Edwards' Hairstreak (Satyrium edwardsii) (Grote & Robinson, 1867)

Diagnosis: A relatively small, tailed hairstreak (wingspan: 19 to 31 mm), edwardsii is dark brown above, sometimes with an orange spot above the tail. The underside is pale brown. It is best distinguished from other similar hairstreaks by the band of white-rimmed circular spots on the undersides (in some specimens, this chain is reduced or absent). Another defining characteristic is the long orange mark along the inner margin of the hindwing underside. Similar species have only a small amount of orange.

Range: This is basically a butterfly of the eastern U.S. that ranges north into four Canadian provinces.There are a few colonies in southern Quebec (Eastern Townships, near Montreal, and at Luskville near Hull). It is widespread in southern Ontario and southern Manitoba and is found at four locations in southeastern Saskatchewan.


Specimen collection data


Similar Species: The lack of an orange cap on the blue spot on the hindwing underside means that the Edwards' Hairstreak is likely to be confused only with the Banded Hairstreak and Hickory Hairstreak (S. calanus and S. caryaevorum). In both of these species the dark spots beneath are rectangular and fused to form a band rather than being broken into rounded spots, and there is only a small amount of orange on the inner margin of the hindwing beneath. [compare images]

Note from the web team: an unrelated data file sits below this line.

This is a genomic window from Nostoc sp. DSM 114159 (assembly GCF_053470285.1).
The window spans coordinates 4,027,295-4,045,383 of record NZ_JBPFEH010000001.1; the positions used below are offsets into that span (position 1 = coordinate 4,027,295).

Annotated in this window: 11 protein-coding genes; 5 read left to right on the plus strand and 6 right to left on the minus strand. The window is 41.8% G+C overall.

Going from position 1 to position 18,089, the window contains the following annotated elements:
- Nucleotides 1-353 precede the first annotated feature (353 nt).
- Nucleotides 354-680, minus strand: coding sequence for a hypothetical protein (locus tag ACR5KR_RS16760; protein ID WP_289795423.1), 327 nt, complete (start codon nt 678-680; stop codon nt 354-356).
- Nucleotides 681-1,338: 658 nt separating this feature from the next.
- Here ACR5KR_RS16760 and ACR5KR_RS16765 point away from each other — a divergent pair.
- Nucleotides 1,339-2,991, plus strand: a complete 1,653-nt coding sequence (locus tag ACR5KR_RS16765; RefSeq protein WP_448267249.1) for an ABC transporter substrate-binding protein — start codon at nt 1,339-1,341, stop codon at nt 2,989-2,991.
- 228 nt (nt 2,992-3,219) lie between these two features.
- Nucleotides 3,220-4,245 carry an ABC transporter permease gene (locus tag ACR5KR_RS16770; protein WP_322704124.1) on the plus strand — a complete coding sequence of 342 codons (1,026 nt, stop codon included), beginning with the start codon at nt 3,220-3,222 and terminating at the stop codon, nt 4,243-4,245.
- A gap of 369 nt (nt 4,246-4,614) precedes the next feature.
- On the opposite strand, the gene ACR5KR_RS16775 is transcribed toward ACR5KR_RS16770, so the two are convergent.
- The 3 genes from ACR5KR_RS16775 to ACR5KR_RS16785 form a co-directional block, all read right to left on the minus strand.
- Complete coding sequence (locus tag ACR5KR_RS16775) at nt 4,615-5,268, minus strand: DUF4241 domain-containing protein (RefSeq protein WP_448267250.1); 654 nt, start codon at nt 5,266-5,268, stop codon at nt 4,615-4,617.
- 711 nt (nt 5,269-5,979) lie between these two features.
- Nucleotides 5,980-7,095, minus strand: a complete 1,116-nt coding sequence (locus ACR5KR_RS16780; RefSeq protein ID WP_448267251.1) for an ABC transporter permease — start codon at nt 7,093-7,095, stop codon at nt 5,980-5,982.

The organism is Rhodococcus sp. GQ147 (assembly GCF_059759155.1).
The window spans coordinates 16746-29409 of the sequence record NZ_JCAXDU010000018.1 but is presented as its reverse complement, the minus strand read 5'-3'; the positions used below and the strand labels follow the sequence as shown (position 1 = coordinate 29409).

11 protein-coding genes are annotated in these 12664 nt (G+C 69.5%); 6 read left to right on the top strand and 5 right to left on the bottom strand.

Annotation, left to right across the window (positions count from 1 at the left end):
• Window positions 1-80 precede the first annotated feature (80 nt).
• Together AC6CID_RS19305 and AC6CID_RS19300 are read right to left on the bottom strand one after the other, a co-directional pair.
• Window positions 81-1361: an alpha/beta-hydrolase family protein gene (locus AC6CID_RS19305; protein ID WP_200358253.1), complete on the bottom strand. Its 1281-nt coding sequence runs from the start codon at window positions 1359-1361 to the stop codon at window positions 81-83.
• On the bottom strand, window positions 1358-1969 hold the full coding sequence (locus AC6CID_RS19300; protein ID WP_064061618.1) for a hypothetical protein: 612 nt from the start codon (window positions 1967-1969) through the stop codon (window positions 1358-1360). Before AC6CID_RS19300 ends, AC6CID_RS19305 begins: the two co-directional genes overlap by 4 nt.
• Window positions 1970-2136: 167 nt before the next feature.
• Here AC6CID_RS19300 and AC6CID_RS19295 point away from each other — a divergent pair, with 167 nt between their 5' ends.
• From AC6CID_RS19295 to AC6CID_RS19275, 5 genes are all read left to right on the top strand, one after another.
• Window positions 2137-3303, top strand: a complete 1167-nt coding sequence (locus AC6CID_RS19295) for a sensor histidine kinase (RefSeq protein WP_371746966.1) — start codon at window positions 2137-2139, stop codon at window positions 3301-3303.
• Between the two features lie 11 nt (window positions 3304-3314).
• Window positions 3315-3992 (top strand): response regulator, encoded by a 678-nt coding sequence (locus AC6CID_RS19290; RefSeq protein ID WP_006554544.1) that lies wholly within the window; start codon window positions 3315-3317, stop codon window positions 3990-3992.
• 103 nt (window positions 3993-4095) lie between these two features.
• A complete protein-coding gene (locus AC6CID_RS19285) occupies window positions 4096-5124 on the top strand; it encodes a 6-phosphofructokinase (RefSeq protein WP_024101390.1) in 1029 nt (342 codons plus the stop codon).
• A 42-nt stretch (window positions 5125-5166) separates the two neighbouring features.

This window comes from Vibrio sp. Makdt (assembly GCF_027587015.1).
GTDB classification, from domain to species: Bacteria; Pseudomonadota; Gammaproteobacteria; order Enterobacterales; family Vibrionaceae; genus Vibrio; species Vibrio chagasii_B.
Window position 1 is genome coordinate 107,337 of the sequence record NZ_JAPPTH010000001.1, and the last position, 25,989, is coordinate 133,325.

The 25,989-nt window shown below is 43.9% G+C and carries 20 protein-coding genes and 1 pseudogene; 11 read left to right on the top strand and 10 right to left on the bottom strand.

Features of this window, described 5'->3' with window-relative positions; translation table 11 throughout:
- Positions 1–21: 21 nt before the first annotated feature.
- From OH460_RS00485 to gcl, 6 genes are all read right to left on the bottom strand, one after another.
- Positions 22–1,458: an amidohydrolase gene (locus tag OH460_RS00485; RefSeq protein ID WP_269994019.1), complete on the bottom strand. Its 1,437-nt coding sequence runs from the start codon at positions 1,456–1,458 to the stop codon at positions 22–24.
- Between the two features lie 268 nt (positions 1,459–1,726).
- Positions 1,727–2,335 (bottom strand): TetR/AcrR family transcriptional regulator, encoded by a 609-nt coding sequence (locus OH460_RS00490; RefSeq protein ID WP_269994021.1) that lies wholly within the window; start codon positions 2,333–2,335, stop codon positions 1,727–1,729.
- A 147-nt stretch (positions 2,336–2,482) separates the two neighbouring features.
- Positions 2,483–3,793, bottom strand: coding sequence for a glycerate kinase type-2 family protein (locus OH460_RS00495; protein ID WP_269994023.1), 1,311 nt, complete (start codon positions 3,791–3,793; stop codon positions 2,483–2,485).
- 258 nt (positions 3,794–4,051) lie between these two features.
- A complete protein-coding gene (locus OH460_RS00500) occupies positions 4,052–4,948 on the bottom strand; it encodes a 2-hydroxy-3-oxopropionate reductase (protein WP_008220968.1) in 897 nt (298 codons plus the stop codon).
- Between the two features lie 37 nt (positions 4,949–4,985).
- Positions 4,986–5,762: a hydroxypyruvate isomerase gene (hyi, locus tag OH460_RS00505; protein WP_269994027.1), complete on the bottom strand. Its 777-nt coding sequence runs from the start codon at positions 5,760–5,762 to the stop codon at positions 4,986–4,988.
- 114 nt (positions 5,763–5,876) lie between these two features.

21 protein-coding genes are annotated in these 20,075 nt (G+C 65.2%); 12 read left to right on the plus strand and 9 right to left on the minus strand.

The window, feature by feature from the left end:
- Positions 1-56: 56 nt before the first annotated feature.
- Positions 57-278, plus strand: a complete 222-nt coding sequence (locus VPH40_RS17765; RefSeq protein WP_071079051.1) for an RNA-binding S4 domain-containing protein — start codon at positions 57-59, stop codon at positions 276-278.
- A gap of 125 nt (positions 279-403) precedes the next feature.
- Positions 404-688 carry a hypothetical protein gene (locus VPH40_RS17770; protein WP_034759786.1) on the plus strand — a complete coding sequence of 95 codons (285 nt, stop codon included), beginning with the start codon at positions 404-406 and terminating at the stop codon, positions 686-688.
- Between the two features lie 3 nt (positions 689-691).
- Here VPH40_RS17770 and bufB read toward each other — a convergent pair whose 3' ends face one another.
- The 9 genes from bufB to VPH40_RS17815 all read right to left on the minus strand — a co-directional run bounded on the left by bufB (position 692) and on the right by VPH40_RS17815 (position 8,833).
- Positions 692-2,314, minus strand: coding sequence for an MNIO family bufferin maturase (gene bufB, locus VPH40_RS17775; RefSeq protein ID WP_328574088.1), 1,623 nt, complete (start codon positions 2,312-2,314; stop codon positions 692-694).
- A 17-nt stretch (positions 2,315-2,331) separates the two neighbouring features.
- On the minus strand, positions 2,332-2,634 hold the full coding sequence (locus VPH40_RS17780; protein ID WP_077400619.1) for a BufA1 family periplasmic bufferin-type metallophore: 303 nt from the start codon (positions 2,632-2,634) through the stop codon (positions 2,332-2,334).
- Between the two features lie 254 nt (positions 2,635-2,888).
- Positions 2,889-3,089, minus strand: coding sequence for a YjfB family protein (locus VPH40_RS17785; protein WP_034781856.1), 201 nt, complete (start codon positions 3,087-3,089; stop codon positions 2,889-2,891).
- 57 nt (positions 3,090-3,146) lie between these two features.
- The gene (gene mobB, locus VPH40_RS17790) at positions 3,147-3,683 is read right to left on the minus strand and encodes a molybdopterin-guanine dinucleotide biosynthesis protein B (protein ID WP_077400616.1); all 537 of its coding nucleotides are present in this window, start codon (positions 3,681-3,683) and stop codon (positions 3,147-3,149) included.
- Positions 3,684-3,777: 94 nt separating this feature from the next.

Early Stages: The larvae are dark greenish brown with pale oblique dashes, and feed on the buds and leaves of various oaks. They feed on Black Oak (Quercus velutina) and White Oak (Q. alba) in southern Ontario, Red Oak (Q. rubra) in Quebec, and Bur Oak (Q. macrocarpa) in Manitoba. Eggs are laid in crevices and wounds in the bark. First- and second-instar larvae feed during the day, older larvae only at night, spending the day in shelters built by ants at the base of the tree, where they are tended and protected by ants; they later pupate there (Webster and Nielsen, 1984).

Abundance: This species is considered to be fairly common in southern Ontario and Manitoba, but becomes quite local and rare at the extremes of its range, such as in the Ottawa area and in southern Quebec.

Flight Season: The adults fly from late June into August in Canada.

Habits: Adults are usually found near oak, the larval foodplant. They are attracted to a variety of flowers, especially milkweed and White Sweet Clover. Edwards' Hairstreak may have been overlooked in some areas because of its similarity to the more common Banded Hairstreak.

© 2002. This material is reproduced with permission from The Butterflies of Canada by Ross A. Layberry, Peter W. Hall, and J. Donald Lafontaine. University of Toronto Press; 1998. Specimen photos courtesy of John T. Fowler.